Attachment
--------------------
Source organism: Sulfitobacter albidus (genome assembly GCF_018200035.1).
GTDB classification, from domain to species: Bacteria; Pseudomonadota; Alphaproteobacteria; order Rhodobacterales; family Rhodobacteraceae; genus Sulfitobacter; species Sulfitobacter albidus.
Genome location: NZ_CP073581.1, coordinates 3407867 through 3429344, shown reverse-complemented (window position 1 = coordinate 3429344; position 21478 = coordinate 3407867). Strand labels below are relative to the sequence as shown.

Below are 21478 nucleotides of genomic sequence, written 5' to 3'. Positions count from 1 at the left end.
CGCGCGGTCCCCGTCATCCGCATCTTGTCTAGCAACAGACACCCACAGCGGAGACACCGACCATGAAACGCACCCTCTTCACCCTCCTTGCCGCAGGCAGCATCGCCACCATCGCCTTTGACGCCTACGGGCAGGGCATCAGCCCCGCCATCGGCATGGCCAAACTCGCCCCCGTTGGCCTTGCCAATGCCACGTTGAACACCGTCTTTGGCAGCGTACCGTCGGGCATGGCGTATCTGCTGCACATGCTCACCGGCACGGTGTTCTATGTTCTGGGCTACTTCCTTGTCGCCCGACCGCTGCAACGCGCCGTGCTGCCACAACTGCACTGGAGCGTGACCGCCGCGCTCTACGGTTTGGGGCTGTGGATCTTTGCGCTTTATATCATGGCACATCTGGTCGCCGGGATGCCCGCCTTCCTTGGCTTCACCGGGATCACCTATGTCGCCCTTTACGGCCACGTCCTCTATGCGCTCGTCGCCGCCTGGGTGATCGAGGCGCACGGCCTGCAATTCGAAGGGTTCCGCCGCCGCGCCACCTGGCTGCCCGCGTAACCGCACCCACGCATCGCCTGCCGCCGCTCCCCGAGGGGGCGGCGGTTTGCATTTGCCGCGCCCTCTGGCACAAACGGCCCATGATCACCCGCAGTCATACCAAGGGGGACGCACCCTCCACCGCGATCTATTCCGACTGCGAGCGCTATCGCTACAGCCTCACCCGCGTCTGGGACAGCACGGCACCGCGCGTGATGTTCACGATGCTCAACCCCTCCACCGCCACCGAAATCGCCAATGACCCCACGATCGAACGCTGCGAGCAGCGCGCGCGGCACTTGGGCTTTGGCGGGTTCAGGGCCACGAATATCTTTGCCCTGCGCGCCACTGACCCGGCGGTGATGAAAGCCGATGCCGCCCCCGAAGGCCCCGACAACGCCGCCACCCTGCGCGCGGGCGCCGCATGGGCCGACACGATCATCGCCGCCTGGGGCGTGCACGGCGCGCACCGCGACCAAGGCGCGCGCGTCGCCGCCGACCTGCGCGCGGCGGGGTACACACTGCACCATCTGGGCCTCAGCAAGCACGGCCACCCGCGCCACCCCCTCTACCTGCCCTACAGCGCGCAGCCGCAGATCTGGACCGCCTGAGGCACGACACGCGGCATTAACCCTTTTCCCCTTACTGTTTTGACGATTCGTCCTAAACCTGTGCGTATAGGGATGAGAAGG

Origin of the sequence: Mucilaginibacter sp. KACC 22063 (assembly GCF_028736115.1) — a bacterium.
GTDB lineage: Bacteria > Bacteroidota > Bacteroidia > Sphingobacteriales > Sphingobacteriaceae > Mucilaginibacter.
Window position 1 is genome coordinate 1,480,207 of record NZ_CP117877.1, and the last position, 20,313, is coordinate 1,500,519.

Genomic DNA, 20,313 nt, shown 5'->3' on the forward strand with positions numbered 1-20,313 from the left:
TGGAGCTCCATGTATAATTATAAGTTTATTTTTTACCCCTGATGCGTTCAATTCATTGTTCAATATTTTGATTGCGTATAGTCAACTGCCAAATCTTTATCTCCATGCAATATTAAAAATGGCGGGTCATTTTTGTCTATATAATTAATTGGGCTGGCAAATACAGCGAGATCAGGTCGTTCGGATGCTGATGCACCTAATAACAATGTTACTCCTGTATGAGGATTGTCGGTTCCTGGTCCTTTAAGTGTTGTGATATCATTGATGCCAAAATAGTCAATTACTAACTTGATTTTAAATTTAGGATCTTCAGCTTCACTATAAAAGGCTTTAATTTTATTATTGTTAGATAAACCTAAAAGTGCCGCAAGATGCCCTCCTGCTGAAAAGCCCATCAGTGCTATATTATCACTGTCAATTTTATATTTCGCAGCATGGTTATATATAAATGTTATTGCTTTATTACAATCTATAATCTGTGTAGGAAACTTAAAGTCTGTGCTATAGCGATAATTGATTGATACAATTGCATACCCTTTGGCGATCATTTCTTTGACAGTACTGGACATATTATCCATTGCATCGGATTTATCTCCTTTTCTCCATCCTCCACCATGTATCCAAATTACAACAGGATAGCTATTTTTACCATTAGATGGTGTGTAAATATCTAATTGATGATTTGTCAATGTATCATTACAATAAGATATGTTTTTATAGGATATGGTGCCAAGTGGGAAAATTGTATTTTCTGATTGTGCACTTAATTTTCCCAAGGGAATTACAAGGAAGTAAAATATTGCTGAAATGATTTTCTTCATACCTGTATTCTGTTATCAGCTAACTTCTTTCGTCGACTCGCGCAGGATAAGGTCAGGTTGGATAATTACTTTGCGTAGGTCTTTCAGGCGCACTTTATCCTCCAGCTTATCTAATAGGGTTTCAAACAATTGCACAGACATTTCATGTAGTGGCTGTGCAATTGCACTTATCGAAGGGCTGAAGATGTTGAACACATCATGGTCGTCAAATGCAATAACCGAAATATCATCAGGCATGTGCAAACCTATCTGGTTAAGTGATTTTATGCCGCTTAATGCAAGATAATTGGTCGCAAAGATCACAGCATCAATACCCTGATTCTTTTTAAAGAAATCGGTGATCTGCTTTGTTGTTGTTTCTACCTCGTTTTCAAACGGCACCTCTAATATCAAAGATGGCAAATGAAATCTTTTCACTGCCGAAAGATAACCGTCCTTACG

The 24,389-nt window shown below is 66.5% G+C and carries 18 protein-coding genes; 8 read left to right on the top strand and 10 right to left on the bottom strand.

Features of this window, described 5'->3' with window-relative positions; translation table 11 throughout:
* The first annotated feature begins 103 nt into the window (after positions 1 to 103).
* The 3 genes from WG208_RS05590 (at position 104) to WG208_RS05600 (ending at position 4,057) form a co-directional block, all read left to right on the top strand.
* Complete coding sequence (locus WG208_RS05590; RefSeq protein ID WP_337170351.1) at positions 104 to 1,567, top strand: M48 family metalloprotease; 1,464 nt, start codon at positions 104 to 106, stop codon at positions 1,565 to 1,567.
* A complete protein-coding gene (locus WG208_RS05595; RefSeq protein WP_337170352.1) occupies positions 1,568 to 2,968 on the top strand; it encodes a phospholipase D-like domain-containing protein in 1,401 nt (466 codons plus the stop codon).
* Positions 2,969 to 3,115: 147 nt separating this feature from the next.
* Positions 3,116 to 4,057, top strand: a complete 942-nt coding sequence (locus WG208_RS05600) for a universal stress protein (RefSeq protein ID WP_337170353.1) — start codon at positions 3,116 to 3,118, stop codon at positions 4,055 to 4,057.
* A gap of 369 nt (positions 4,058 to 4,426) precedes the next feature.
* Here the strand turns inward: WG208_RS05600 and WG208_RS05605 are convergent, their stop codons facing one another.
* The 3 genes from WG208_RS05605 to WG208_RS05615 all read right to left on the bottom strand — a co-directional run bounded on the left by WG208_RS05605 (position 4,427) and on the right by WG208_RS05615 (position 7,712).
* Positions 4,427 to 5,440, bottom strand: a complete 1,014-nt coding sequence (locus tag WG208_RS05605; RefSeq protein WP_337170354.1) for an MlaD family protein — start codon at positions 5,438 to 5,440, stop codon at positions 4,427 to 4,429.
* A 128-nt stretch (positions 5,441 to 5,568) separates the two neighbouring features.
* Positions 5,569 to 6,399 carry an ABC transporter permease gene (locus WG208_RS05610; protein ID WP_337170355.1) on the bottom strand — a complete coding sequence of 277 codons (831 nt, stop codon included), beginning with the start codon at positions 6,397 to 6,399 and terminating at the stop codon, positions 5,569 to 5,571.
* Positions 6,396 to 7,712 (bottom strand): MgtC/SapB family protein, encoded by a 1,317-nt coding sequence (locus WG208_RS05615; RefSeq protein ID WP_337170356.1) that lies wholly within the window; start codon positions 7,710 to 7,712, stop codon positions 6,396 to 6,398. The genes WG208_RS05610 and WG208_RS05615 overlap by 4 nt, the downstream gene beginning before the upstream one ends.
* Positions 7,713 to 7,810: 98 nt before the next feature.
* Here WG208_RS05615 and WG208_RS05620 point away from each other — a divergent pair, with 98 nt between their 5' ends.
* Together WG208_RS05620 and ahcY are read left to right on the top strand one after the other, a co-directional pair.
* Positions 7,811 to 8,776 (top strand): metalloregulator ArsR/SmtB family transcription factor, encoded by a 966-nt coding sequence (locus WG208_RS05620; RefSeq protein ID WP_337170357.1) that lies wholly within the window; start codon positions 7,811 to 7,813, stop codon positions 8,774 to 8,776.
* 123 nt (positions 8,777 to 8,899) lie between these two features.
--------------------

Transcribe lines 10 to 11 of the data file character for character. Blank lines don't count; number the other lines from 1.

TGGAGCTCCATGTATAATTATAAGTTTATTTTTTACCCCTGATGCGTTCAATTCATTGTTCAATATTTTGATTGCGTATAGTCAACTGCCAAATCTTTATCTCCATGCAATATTAAAAATGGCGGGTCATTTTTGTCTATATAATTAATTGGGCTGGCAAATACAGCGAGATCAGGTCGTTCGGATGCTGATGCACCTAATAACAATGTTACTCCTGTATGAGGATTGTCGGTTCCTGGTCCTTTAAGTGTTGTGATATCATTGATGCCAAAATAGTCAATTACTAACTTGATTTTAAATTTAGGATCTTCAGCTTCACTATAAAAGGCTTTAATTTTATTATTGTTAGATAAACCTAAAAGTGCCGCAAGATGCCCTCCTGCTGAAAAGCCCATCAGTGCTATATTATCACTGTCAATTTTATATTTCGCAGCATGGTTATATATAAATGTTATTGCTTTATTACAATCTATAATCTGTGTAGGAAACTTAAAGTCTGTGCTATAGCGATAATTGATTGATACAATTGCATACCCTTTGGCGATCATTTCTTTGACAGTACTGGACATATTATCCATTGCATCGGATTTATCTCCTTTTCTCCATCCTCCACCATGTATCCAAATTACAACAGGATAGCTATTTTTACCATTAGATGGTGTGTAAATATCTAATTGATGATTTGTCAATGTATCATTACAATAAGATATGTTTTTATAGGATATGGTGCCAAGTGGGAAAATTGTATTTTCTGATTGTGCACTTAATTTTCCCAAGGGAATTACAAGGAAGTAAAATATTGCTGAAATGATTTTCTTCATACCTGTATTCTGTTATCAGCTAACTTCTTTCGTCGACTCGCGCAGGATAAGGTCAGGTTGGATAATTACTTTGCGTAGGTCTTTCAGGCGCACTTTATCCTCCAGCTTATCTAATAGGGTTTCAAACAATTGCACAGACATTTCATGTAGTGGCTGTGCAATTGCACTTATCGAAGGGCTGAAGATGTTGAACACATCATGGTCGTCAAATGCAATAACCGAAATATCATCAGGCATGTGCAAACCTATCTGGTTAAGTGATTTTATGCCGCTTAATGCAAGATAATTGGTCGCAAAGATCACAGCATCAATACCCTGATTCTTTTTAAAGAAATCGGTGATCTGCTTTGTTGTTGTTTCTACCTCGTTTTCAAACGGCACCTCTAATATCAAAGATGGCAAATGAAATCTTTTCACTGCCGAAAGATAACCGTCCTTACG

The 24,389-nt window shown below is 66.5% G+C and carries 18 protein-coding genes; 8 read left to right on the top strand and 10 right to left on the bottom strand.